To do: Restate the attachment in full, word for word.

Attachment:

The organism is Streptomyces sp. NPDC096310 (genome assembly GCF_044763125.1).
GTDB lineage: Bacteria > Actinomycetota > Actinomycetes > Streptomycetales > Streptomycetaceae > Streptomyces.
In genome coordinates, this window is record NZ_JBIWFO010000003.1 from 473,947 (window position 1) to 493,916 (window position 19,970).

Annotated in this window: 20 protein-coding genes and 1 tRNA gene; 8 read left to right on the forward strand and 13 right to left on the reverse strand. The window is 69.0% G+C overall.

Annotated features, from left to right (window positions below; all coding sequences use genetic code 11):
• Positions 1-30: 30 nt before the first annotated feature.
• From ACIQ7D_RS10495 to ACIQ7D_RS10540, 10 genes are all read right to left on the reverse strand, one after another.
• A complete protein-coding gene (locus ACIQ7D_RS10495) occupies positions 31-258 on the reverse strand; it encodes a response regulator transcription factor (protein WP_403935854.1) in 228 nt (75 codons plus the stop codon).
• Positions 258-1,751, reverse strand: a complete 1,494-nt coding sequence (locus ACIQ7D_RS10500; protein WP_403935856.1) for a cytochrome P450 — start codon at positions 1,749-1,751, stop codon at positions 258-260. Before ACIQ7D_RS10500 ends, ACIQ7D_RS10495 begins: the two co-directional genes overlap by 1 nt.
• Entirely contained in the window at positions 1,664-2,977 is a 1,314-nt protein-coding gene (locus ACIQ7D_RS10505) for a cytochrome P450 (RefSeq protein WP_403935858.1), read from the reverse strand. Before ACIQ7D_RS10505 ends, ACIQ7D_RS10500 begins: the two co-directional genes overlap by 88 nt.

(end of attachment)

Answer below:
The organism is Streptomyces sp. NPDC096310 (genome assembly GCF_044763125.1).
GTDB lineage: Bacteria > Actinomycetota > Actinomycetes > Streptomycetales > Streptomycetaceae > Streptomyces.
In genome coordinates, this window is record NZ_JBIWFO010000003.1 from 473,947 (window position 1) to 493,916 (window position 19,970).

Annotated in this window: 20 protein-coding genes and 1 tRNA gene; 8 read left to right on the forward strand and 13 right to left on the reverse strand. The window is 69.0% G+C overall.

Annotated features, from left to right (window positions below; all coding sequences use genetic code 11):
• Positions 1-30: 30 nt before the first annotated feature.
• From ACIQ7D_RS10495 to ACIQ7D_RS10540, 10 genes are all read right to left on the reverse strand, one after another.
• A complete protein-coding gene (locus ACIQ7D_RS10495) occupies positions 31-258 on the reverse strand; it encodes a response regulator transcription factor (protein WP_403935854.1) in 228 nt (75 codons plus the stop codon).
• Positions 258-1,751, reverse strand: a complete 1,494-nt coding sequence (locus ACIQ7D_RS10500; protein WP_403935856.1) for a cytochrome P450 — start codon at positions 1,749-1,751, stop codon at positions 258-260. Before ACIQ7D_RS10500 ends, ACIQ7D_RS10495 begins: the two co-directional genes overlap by 1 nt.
• Entirely contained in the window at positions 1,664-2,977 is a 1,314-nt protein-coding gene (locus ACIQ7D_RS10505) for a cytochrome P450 (RefSeq protein WP_403935858.1), read from the reverse strand. Before ACIQ7D_RS10505 ends, ACIQ7D_RS10500 begins: the two co-directional genes overlap by 88 nt.